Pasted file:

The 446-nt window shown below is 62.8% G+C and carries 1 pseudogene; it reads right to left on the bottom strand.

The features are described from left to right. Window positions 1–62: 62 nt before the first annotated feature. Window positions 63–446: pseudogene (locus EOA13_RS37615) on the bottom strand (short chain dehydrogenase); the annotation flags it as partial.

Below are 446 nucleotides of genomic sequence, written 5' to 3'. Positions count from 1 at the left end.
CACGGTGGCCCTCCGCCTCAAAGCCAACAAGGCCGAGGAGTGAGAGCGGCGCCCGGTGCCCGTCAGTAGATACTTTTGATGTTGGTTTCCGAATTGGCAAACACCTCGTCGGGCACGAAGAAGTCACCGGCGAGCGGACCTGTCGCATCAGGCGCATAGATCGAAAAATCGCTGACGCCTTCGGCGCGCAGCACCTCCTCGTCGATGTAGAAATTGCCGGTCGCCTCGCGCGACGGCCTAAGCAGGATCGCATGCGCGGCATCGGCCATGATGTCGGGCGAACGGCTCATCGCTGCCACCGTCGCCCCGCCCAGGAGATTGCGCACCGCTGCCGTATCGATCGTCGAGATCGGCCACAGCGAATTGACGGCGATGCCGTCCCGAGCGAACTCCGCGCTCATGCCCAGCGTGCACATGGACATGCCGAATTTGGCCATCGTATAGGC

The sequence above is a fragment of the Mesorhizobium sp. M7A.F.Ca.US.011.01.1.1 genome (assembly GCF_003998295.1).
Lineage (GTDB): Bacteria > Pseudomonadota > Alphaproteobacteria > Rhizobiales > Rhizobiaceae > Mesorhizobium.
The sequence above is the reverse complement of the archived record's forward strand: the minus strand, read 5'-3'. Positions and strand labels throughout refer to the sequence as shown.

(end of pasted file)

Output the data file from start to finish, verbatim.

The 446-nt window shown below is 62.8% G+C and carries 1 pseudogene; it reads right to left on the bottom strand.

The features are described from left to right. Window positions 1–62: 62 nt before the first annotated feature. Window positions 63–446: pseudogene (locus EOA13_RS37615) on the bottom strand (short chain dehydrogenase); the annotation flags it as partial.

Below are 446 nucleotides of genomic sequence, written 5' to 3'. Positions count from 1 at the left end.
CACGGTGGCCCTCCGCCTCAAAGCCAACAAGGCCGAGGAGTGAGAGCGGCGCCCGGTGCCCGTCAGTAGATACTTTTGATGTTGGTTTCCGAATTGGCAAACACCTCGTCGGGCACGAAGAAGTCACCGGCGAGCGGACCTGTCGCATCAGGCGCATAGATCGAAAAATCGCTGACGCCTTCGGCGCGCAGCACCTCCTCGTCGATGTAGAAATTGCCGGTCGCCTCGCGCGACGGCCTAAGCAGGATCGCATGCGCGGCATCGGCCATGATGTCGGGCGAACGGCTCATCGCTGCCACCGTCGCCCCGCCCAGGAGATTGCGCACCGCTGCCGTATCGATCGTCGAGATCGGCCACAGCGAATTGACGGCGATGCCGTCCCGAGCGAACTCCGCGCTCATGCCCAGCGTGCACATGGACATGCCGAATTTGGCCATCGTATAGGC

The sequence above is a fragment of the Mesorhizobium sp. M7A.F.Ca.US.011.01.1.1 genome (assembly GCF_003998295.1).
Lineage (GTDB): Bacteria > Pseudomonadota > Alphaproteobacteria > Rhizobiales > Rhizobiaceae > Mesorhizobium.
The sequence above is the reverse complement of the archived record's forward strand: the minus strand, read 5'-3'. Positions and strand labels throughout refer to the sequence as shown.